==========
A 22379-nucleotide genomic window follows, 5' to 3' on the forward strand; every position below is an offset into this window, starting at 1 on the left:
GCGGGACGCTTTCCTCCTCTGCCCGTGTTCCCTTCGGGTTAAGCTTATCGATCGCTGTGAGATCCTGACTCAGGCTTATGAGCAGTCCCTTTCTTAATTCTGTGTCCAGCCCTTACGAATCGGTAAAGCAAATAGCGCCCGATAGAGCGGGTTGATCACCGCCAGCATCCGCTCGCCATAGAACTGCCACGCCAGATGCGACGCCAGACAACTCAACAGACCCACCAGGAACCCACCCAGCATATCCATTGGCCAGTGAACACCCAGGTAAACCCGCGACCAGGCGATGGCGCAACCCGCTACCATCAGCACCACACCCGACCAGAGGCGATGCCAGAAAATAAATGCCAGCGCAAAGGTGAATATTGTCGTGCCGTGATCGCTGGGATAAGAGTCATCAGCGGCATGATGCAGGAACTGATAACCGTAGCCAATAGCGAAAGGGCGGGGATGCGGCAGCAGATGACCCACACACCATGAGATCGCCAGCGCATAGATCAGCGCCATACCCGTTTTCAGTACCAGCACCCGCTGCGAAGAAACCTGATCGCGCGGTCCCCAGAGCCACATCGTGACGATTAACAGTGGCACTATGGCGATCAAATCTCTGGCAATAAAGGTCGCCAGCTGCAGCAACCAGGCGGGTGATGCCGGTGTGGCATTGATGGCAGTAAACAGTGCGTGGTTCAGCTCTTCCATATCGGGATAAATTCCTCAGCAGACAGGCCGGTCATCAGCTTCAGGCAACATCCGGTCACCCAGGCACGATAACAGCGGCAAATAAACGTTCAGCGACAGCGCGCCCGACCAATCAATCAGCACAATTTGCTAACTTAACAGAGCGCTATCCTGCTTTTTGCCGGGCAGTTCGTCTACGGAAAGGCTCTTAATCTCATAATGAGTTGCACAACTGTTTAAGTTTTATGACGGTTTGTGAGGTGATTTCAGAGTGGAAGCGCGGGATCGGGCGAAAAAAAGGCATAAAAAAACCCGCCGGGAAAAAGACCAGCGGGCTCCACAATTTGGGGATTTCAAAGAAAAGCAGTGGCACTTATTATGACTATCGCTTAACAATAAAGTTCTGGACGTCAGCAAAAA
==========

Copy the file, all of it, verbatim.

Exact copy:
A 22379-nucleotide genomic window follows, 5' to 3' on the forward strand; every position below is an offset into this window, starting at 1 on the left:
GCGGGACGCTTTCCTCCTCTGCCCGTGTTCCCTTCGGGTTAAGCTTATCGATCGCTGTGAGATCCTGACTCAGGCTTATGAGCAGTCCCTTTCTTAATTCTGTGTCCAGCCCTTACGAATCGGTAAAGCAAATAGCGCCCGATAGAGCGGGTTGATCACCGCCAGCATCCGCTCGCCATAGAACTGCCACGCCAGATGCGACGCCAGACAACTCAACAGACCCACCAGGAACCCACCCAGCATATCCATTGGCCAGTGAACACCCAGGTAAACCCGCGACCAGGCGATGGCGCAACCCGCTACCATCAGCACCACACCCGACCAGAGGCGATGCCAGAAAATAAATGCCAGCGCAAAGGTGAATATTGTCGTGCCGTGATCGCTGGGATAAGAGTCATCAGCGGCATGATGCAGGAACTGATAACCGTAGCCAATAGCGAAAGGGCGGGGATGCGGCAGCAGATGACCCACACACCATGAGATCGCCAGCGCATAGATCAGCGCCATACCCGTTTTCAGTACCAGCACCCGCTGCGAAGAAACCTGATCGCGCGGTCCCCAGAGCCACATCGTGACGATTAACAGTGGCACTATGGCGATCAAATCTCTGGCAATAAAGGTCGCCAGCTGCAGCAACCAGGCGGGTGATGCCGGTGTGGCATTGATGGCAGTAAACAGTGCGTGGTTCAGCTCTTCCATATCGGGATAAATTCCTCAGCAGACAGGCCGGTCATCAGCTTCAGGCAACATCCGGTCACCCAGGCACGATAACAGCGGCAAATAAACGTTCAGCGACAGCGCGCCCGACCAATCAATCAGCACAATTTGCTAACTTAACAGAGCGCTATCCTGCTTTTTGCCGGGCAGTTCGTCTACGGAAAGGCTCTTAATCTCATAATGAGTTGCACAACTGTTTAAGTTTTATGACGGTTTGTGAGGTGATTTCAGAGTGGAAGCGCGGGATCGGGCGAAAAAAAGGCATAAAAAAACCCGCCGGGAAAAAGACCAGCGGGCTCCACAATTTGGGGATTTCAAAGAAAAGCAGTGGCACTTATTATGACTATCGCTTAACAATAAAGTTCTGGACGTCAGCAAAAA